winter riding tips

It is mountain bike journalism law to produce a 'winter riding tips' feature around about the end of November each year. Being a website about mountain biking, we could be instantly taken offline if we were to ignore this great tradition. But we've read a lot of these over the years, so ever mindful of our public duty, we introduce mud in the blood's Top 10, No-Nonsense guaranteed useful tried and tested winter riding tips.
Keep these golden rules in mind and you need never hibernate again, missing out on some of the best British riding there is (no ,really!).

  Ice and Frost
Frosty mornings can be some of the best winter rides, as the ground is hard and the going is fast, just like summer (only 30 degrees colder!). Remember though, grip is almost non-existent, particularly around corners, and what were puddles will now be mini ice-rinks. To retain some grip, run your tyre pressures a bit lower than normal and you should stay upright.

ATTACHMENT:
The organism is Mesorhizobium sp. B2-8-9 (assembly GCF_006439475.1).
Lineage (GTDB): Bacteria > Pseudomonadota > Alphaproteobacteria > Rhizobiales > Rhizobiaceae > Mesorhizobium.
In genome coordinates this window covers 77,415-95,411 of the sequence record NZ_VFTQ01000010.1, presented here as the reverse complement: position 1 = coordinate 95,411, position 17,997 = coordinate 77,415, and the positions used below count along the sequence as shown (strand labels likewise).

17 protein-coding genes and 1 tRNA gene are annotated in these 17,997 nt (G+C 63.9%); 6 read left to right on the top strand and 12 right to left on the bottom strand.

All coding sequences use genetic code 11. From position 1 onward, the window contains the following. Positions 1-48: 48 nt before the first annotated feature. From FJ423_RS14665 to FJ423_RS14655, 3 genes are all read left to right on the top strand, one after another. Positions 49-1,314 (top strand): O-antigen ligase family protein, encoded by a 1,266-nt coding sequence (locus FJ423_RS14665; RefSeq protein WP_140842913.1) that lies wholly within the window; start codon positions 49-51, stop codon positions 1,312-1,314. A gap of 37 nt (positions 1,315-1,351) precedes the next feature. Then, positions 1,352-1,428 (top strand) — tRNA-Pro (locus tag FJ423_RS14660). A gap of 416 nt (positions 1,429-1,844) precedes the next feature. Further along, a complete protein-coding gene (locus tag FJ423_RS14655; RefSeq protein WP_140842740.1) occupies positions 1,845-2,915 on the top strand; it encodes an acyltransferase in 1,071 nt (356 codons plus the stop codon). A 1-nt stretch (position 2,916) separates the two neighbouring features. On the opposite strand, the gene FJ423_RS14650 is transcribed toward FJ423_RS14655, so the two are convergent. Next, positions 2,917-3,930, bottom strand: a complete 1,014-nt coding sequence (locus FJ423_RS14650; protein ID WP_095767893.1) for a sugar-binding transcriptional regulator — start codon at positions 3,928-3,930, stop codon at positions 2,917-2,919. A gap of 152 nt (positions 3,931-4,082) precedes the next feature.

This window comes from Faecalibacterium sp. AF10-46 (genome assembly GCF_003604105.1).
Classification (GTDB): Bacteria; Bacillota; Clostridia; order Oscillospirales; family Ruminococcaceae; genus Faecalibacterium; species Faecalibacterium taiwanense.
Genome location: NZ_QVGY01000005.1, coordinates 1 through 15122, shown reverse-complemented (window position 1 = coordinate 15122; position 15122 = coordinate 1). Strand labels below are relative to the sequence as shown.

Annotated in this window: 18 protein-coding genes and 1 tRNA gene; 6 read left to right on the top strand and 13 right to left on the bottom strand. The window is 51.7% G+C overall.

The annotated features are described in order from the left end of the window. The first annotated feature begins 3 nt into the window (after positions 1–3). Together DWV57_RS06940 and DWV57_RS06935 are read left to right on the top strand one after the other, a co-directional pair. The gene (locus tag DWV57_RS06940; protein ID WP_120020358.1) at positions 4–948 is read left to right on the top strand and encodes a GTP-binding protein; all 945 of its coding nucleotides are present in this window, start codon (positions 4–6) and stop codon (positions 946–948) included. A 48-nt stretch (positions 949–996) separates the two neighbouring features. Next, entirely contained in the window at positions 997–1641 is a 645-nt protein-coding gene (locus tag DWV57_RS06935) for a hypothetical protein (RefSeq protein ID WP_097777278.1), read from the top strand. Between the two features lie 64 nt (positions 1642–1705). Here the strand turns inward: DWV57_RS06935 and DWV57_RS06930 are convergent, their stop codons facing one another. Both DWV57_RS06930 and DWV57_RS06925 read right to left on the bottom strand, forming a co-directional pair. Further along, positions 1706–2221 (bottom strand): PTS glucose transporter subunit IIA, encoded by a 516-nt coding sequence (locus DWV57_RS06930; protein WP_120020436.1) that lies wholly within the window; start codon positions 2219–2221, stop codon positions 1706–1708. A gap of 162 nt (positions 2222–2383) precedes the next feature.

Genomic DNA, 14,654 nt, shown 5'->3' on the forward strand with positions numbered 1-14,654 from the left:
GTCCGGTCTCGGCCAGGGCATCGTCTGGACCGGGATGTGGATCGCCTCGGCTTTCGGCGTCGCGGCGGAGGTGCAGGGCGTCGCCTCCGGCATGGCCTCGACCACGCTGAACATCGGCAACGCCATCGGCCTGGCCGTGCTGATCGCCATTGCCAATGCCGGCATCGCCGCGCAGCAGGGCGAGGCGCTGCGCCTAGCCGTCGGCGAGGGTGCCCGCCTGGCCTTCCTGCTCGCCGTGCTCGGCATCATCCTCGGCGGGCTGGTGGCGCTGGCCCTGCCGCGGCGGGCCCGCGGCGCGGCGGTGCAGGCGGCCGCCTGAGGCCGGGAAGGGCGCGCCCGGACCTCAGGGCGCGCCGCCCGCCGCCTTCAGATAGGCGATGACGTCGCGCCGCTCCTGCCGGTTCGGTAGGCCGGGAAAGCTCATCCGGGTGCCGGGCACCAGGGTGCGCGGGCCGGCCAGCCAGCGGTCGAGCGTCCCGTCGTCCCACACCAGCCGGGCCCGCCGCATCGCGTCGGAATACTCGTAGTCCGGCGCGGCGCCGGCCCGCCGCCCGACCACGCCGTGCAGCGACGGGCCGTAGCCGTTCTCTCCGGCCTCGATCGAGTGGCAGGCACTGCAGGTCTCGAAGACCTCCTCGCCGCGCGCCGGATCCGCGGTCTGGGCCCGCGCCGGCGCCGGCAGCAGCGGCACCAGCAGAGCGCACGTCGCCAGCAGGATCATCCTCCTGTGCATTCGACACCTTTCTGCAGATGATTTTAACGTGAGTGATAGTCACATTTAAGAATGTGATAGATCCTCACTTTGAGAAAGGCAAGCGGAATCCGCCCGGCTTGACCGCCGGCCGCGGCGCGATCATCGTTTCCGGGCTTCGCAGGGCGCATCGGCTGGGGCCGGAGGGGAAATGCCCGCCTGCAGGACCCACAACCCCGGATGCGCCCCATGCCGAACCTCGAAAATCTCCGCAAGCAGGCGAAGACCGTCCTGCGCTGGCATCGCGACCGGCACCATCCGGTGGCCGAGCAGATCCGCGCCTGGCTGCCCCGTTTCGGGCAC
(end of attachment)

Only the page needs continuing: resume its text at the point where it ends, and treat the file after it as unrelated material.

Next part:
It works for Arctic explorers and it'll work for you. First, wear a base layer- something thin that wicks moisture away from the skin, like a race shirt or a purpose made base layer which you can pick up from good bike shops or camping stores. Avoid T-shirts- cotton is fairly warm, but once it gets wet, it stays wet and takes an age to dry. Next, a mid-layer. A fleece or thicker jersey is fine. Finally, wear an outer layer, ideally waterproof and breathable (to prevent overheating), but at least something that keeps the wind out. Wear this little lot and you'll feel the cold a lot less and keep all those vital organs warm.
Cold Feet
There is nothing more demoralising on a cold day ride than wet, frozen feet. Proper racing shoes offer a good degree of waterproofing, but these can be a bit expensive and a nightmare to walk in. Consider investing in some waterproof socks- Sealskinz or Porelle Drys, for example, can be had for about £10-£15 and keep your toes toasty making winter riding a lot more enjoyable.
porelle drys
  Keep it clean